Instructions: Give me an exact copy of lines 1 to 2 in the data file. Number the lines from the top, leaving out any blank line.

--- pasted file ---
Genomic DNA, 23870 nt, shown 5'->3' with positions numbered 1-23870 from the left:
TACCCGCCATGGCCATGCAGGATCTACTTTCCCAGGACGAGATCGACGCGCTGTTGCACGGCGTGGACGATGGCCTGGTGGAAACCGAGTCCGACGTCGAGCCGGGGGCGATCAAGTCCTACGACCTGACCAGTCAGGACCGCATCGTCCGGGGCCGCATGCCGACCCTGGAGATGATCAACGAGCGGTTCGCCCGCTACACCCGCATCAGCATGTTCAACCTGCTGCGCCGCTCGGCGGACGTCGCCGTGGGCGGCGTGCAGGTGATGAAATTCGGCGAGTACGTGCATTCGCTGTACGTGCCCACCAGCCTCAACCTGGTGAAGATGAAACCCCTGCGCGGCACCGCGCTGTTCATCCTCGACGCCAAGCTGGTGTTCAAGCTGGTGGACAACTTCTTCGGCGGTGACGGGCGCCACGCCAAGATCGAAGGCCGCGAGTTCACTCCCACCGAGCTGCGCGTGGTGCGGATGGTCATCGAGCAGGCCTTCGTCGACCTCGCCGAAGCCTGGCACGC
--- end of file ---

Genomic DNA, 23870 nt, shown 5'->3' with positions numbered 1-23870 from the left:
TACCCGCCATGGCCATGCAGGATCTACTTTCCCAGGACGAGATCGACGCGCTGTTGCACGGCGTGGACGATGGCCTGGTGGAAACCGAGTCCGACGTCGAGCCGGGGGCGATCAAGTCCTACGACCTGACCAGTCAGGACCGCATCGTCCGGGGCCGCATGCCGACCCTGGAGATGATCAACGAGCGGTTCGCCCGCTACACCCGCATCAGCATGTTCAACCTGCTGCGCCGCTCGGCGGACGTCGCCGTGGGCGGCGTGCAGGTGATGAAATTCGGCGAGTACGTGCATTCGCTGTACGTGCCCACCAGCCTCAACCTGGTGAAGATGAAACCCCTGCGCGGCACCGCGCTGTTCATCCTCGACGCCAAGCTGGTGTTCAAGCTGGTGGACAACTTCTTCGGCGGTGACGGGCGCCACGCCAAGATCGAAGGCCGCGAGTTCACTCCCACCGAGCTGCGCGTGGTGCGGATGGTCATCGAGCAGGCCTTCGTCGACCTCGCCGAAGCCTGGCACGC